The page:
“Why must culture and heritage be at the heart of climate action? Because without them, it will fail.” This was the main message conveyed by the 32 speakers and performers who intervened in a half-day Forum entitled ‘Reimagining the Anthropocene’, organised on 28 September in the frame of the European Heritage Hub and as part of the European Cultural Heritage Summit 2023. Discussions will feed into a global call to action to put culture and heritage at the heart of climate action, presented during the event and to be launched ahead of COP28.
The Forum took place just weeks after the UN’s Global Stocktake Report confirmed that contemporary climate policy is failing to keep the promise of 1.5° alive and to deliver fit-for-purpose adaptation. These same policies often overlook the historic and cultural origins of climate change and the socio-cultural enabling conditions of transformative climate action. Over four panels, speakers explored the relationship between these two issues at The Human Safety Net in Venice, gathering over 220 participants in person and 1,500 online.
Sneska Quaedvlieg-Mihailović, Secretary-General of Europa Nostra and Project Leader of the Hub, opened the forum with a strong call for European leadership in the work to put culture and heritage at the heart of climate action – including in European Green Deal implementation – but also stressed the need for a truly global mobilisation, co-created by diverse voices: “We have been ringing the alarm bell that heritage is in danger because of climate change, but we must be sure to recall heritage is also part of the solution.”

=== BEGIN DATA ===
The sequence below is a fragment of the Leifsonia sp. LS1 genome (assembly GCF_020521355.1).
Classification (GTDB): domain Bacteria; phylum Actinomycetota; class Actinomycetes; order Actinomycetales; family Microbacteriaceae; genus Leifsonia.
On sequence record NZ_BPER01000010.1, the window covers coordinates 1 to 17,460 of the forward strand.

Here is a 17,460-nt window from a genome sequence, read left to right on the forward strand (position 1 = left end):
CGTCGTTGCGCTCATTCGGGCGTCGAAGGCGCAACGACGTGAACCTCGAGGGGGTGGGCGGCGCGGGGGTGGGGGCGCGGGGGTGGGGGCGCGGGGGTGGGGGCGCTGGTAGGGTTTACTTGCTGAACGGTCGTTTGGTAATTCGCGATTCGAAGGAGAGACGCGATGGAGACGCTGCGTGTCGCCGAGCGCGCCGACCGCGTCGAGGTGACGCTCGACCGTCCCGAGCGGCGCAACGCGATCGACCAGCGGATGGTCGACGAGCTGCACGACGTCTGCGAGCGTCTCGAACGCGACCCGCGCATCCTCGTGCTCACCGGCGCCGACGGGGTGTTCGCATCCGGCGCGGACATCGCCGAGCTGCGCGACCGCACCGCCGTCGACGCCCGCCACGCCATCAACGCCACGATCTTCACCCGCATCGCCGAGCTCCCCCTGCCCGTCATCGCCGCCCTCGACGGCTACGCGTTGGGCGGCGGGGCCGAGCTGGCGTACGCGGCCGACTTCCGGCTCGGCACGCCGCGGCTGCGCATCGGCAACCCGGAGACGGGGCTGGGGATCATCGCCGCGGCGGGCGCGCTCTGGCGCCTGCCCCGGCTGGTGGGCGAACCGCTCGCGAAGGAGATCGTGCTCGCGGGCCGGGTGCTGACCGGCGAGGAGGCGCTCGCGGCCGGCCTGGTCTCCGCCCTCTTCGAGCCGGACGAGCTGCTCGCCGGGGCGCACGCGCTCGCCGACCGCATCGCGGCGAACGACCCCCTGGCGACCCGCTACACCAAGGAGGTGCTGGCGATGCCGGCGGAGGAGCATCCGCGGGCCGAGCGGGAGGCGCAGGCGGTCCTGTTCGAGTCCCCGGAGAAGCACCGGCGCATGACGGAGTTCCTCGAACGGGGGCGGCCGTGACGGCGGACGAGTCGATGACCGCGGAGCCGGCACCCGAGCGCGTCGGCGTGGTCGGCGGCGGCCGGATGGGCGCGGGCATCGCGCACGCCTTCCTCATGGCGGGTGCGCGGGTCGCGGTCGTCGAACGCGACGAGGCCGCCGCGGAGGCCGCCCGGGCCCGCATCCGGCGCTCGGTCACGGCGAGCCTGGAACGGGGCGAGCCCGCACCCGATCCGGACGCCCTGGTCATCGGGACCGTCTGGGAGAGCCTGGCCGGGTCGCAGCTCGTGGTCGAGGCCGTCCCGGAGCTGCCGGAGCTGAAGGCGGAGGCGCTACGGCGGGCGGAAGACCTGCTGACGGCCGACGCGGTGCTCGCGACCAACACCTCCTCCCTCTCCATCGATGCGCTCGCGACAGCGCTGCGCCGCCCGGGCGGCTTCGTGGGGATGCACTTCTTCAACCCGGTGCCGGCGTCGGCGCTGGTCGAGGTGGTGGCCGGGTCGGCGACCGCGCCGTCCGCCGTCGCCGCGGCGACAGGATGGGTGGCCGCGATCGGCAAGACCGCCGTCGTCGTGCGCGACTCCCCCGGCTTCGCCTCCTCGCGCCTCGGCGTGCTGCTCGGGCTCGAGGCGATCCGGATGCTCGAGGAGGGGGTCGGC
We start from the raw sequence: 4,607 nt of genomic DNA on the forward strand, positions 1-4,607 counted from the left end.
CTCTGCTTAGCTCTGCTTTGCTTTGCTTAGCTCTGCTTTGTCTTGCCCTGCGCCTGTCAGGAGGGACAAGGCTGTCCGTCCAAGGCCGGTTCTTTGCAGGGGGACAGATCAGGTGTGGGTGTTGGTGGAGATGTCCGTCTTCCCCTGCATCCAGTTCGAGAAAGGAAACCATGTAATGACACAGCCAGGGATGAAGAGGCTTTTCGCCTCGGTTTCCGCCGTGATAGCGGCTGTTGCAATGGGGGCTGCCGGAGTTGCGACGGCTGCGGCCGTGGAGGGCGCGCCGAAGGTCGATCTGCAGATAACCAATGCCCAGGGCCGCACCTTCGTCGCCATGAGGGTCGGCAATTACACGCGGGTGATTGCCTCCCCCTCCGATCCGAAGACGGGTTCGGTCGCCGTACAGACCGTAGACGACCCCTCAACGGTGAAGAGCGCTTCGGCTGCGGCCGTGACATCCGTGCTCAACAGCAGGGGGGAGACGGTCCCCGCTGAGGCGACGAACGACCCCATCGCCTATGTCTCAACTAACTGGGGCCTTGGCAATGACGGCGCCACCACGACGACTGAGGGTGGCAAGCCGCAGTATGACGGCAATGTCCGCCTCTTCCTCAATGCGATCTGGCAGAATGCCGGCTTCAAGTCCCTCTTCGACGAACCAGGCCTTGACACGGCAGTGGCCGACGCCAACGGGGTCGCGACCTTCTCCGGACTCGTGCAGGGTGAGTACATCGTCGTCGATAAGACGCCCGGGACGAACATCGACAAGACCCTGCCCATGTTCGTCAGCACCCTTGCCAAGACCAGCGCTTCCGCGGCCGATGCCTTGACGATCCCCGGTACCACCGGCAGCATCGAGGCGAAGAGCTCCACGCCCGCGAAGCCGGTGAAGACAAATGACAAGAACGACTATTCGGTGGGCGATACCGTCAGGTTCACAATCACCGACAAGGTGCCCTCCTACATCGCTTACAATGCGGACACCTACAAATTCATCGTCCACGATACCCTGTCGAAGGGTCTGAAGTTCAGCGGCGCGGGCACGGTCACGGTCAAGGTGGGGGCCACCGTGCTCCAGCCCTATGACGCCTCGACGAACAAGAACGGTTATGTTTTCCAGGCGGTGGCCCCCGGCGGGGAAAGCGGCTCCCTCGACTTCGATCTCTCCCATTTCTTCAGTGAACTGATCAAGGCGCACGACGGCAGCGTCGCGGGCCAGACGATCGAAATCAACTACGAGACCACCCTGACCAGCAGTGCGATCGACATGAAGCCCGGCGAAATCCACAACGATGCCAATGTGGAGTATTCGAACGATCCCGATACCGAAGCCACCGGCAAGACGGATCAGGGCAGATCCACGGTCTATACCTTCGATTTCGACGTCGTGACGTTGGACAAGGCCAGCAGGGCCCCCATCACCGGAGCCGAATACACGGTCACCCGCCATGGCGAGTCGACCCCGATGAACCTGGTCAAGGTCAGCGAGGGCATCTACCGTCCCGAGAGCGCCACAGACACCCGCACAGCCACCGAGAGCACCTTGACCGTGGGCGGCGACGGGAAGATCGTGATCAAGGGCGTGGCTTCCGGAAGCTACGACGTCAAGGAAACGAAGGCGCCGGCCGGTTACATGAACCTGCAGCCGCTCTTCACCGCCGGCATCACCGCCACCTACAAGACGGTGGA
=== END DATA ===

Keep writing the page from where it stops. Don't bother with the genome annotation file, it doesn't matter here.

Up until now culture and cultural heritage have not been sufficiently integrated into climate policy. Speaking on behalf of the European Commission, Catherine Magnant, Head of Unity of Cultural Policy of the Directorate-General for Education, Youth, Sport and Culture, recognised that “heritage is not always at the heart of decision-makers’ action and thinking; that is why the role of the European Heritage Hub is so important”. Representing the City of Venice, Environment Councillor Massimiliano De Martin, outlined measures taken to mitigate the impact of climate change in Venice, yet also underlined the need for funds to be able to carry out such actions. The Forum also counted with video contributions from Tunç Soyer, Mayor of Izmir Metropolitan Municipality and Marie Pierre Bresson, Deputy Mayor in Charge of Culture, City of Lille.
Members of the European Union Youth Orchestra stirred the audience by using music to tell the story of the consequences of not acting now on climate change and biodiversity loss. The session, under the baton of Marshall Marcus, included selections from ‘The [uncertain] Four Seasons’, an algorithmic re-composition of Vivaldi’s ‘The Four Seasons’ developed by composers, musicians, climate and computer scientists using geospatial climate predictions for 2050.
Four panels focused on cultural heritage, with many solutions to climate change
In the first of four Forum conversations, moderator Cristina Garzillo-Leemhuis, ICLEI European Secretariat, invited thinkers from diverse backgrounds including civil society, climate science, philanthropy, banking, and local and national governments, to each share their best answer to the question: ‘Why Culture and Heritage Must be at the Heart of Climate Action’. Participants highlighted the need for more cross-sector collaboration and greater involvement of local governments. Above all, the panel underscored how heritage brings the human dimension into the equation: “The climate transition cannot be done in isolation, it must be done while preserving our history and identity”, stated Laura Piovesan, Director General of the European Bank Institute.